San Diego Police Collect Traffic Stop Race Data To “Get In Front” Of Issue


San Diego police are reemphasizing a department policy to collect racial data during traffic stops and are modernizing their system to collect it, says Police Chief Bill Lansdowne, according to the San Diego Union-Tribune. State law does not require police departments to collect the data, but San Diego voluntarily instituted the practice in 2000 to combat a perception that some officers made vehicle stops based solely on race, ethnicity, age or gender of people in the car. Officers were required to collect the personal information and fill out a vehicle stop data card to see how often minorities were pulled over by police. Over the years, the collection slackened as the department received no requests for the data.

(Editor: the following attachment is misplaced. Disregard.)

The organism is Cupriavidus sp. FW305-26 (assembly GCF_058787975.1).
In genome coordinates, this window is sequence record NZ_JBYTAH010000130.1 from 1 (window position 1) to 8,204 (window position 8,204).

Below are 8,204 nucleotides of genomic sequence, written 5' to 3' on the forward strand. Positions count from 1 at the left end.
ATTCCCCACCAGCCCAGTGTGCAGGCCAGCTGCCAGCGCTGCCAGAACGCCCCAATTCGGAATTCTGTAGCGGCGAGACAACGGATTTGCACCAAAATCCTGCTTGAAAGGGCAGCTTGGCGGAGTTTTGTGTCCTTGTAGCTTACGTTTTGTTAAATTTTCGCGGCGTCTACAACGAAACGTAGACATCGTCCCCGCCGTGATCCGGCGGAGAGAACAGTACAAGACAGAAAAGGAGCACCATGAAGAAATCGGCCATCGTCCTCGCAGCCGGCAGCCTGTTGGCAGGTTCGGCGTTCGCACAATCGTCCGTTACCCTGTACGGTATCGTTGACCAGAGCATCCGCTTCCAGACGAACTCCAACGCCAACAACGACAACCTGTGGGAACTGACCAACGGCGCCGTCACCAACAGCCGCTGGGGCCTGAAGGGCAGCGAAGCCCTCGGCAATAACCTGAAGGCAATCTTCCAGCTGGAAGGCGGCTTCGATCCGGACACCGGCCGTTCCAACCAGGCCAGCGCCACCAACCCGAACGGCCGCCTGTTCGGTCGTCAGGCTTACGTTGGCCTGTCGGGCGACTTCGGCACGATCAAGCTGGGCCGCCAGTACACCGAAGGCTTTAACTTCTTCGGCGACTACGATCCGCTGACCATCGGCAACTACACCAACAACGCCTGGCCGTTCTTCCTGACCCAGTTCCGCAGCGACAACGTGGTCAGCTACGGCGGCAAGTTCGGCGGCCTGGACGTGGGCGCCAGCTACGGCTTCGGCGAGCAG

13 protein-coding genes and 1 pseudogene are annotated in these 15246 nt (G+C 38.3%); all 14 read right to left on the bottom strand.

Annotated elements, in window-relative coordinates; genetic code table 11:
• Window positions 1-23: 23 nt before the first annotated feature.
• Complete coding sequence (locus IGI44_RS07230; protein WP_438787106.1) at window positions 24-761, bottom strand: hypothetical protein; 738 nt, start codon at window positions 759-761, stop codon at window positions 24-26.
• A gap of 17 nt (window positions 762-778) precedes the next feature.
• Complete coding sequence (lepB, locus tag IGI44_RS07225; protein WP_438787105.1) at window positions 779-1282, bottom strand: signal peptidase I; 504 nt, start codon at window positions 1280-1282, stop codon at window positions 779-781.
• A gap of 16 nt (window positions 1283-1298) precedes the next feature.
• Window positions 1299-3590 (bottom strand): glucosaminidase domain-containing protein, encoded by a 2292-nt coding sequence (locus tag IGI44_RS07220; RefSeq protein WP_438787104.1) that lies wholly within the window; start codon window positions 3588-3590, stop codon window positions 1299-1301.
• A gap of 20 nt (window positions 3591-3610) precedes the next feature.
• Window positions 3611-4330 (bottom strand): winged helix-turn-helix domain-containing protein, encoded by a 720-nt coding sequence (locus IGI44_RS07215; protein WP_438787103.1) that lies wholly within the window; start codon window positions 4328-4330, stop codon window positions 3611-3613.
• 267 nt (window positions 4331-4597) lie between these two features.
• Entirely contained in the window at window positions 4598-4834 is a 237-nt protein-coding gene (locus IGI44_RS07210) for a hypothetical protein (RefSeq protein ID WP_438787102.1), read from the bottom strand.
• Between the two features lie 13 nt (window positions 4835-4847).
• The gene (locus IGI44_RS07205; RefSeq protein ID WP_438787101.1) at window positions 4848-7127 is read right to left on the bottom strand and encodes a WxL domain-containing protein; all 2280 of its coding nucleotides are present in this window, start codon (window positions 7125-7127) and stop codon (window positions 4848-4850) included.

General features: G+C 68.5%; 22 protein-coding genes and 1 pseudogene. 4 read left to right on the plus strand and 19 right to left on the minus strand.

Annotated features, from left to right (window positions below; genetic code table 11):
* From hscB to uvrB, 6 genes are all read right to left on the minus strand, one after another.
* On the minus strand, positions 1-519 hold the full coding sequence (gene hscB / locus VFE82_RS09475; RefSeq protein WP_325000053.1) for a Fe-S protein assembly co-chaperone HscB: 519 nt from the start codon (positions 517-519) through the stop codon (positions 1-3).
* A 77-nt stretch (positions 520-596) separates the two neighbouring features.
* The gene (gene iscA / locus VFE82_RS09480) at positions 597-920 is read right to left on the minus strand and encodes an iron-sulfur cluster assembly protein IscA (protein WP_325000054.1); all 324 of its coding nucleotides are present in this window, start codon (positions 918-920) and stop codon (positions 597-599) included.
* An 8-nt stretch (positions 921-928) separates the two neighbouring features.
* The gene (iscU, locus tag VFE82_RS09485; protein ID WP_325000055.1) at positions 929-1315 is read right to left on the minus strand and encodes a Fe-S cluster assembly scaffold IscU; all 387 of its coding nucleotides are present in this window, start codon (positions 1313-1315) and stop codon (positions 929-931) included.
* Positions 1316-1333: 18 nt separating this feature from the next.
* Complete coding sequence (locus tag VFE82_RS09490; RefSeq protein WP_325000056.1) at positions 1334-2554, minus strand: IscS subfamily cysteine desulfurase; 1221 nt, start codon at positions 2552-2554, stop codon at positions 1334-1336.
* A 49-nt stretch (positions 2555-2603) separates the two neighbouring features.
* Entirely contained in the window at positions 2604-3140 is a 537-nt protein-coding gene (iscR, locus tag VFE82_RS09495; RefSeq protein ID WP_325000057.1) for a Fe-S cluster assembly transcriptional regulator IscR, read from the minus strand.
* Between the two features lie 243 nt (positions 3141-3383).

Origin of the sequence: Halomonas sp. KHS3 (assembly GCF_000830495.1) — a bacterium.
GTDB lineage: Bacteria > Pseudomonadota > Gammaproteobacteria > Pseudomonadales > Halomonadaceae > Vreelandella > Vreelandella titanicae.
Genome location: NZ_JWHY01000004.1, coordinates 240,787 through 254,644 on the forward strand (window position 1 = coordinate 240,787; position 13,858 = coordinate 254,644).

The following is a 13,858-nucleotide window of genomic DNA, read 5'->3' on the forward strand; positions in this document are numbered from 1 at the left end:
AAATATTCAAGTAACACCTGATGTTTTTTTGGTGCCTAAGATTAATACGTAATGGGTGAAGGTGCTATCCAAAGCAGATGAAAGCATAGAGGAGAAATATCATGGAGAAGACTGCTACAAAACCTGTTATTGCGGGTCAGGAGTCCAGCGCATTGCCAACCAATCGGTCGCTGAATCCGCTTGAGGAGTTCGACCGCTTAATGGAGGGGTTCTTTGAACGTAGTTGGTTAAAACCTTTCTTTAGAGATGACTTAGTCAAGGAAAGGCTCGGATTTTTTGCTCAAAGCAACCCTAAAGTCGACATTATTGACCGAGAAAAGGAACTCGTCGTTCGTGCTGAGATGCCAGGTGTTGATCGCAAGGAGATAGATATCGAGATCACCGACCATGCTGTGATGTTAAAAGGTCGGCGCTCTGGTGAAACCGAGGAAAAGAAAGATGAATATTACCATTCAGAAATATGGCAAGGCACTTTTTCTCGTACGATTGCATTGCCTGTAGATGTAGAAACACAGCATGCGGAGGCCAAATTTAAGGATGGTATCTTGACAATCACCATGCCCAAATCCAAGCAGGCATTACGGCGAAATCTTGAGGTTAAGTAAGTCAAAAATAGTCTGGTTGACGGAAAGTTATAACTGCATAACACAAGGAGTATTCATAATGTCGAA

The Voice of San Diego, a news website, and KPBS asked for the data as part of a report on racial profiling. It's an issue that's been getting more attention after it was shown that the vast majority of people searched under the New York Police Department's “stop and frisk” program were minorities. Lansdowne said the case prompted him to reinforce his department's policy to collect traffic stop information, which will be made easier in February with a new data collection system. “Clearly it's become a national issue,” he said. “We wanted to get in front of it.” A federal judge in San Diego ruled last year that the civil rights of two black residents were violated during a traffic stop. The lawsuit against the city alleged wrongful arrest and excessive force when a man and woman were pulled over after an incorrect license plate check. The suit was settled for $450,000.

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